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Christmas wishing, redux: Bold trade edition

What would it take for the White Sox to pry Noah Syndergaard from the Mets?

MLB: New York Mets at Philadelphia Phillies
On We Sweep, With Threshing Oars: Noah Syndergaard would be the White Sox ace if the White Sox were somehow able to land him.
Bill Streicher-USA TODAY Sports

In a baseball world that seems determined to see Noah Syndergaard traded from the New York Mets (even Syndergaards’s Twitter bio pokes fun at the rumors), I thought up a way to amend my White Sox Christmas list that was posted a couple of days ago. See, there’s still another way the White Sox could add an elite starter without breaking the bank.

A couple of weeks ago, the New York Mets created shock waves when they indicated they’d be open to the possibility of trading Syndergaard. Of course, since the recent acquisition of Robinson Cano and Edwin Diaz, that talk has subsided a wee bit. However, rumors still abound, which got me thinking — which is quite dangerous to contemplate.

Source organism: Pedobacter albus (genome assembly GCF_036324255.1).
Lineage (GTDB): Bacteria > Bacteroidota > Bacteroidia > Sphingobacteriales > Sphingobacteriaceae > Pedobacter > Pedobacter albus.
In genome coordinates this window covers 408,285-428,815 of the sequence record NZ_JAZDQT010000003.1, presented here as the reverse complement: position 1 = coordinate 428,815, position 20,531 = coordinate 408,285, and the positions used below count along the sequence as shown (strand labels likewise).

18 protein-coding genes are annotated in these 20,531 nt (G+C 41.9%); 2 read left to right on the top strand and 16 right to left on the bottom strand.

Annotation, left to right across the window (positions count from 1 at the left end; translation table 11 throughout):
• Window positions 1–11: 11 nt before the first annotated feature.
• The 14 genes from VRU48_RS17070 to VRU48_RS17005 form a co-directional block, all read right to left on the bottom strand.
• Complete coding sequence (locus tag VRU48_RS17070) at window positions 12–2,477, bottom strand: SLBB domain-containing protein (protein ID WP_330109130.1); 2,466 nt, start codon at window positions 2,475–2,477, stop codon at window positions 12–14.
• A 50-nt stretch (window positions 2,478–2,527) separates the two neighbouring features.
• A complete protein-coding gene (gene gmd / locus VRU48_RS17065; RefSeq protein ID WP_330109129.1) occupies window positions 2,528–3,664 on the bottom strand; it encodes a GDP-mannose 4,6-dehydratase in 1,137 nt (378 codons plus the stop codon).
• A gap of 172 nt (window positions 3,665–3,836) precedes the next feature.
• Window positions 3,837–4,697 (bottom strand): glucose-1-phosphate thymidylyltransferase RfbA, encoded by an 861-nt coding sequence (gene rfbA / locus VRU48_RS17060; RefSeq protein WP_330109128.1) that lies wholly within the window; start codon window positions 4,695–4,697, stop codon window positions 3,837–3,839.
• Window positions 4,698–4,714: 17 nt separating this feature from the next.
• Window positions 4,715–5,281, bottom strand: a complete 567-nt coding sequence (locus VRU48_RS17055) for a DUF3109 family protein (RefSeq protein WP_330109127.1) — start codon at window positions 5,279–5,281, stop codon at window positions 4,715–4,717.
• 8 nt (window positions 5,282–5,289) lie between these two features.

It’ll be difficult for the Mets to contend in a division that features three quality squads in the Philadelphia Phillies, Atlanta Braves and Washington Nationals. However, because they do have some key pieces already in place (Jacob DeGrom, Amed Rosario, Michael Conforto, Diaz, Cano), the Mets really don’t need to go into full rebuild mode. Thus, a combination package of major leaguers and near-ready prospects may be enough to complete the deal.

The White Sox get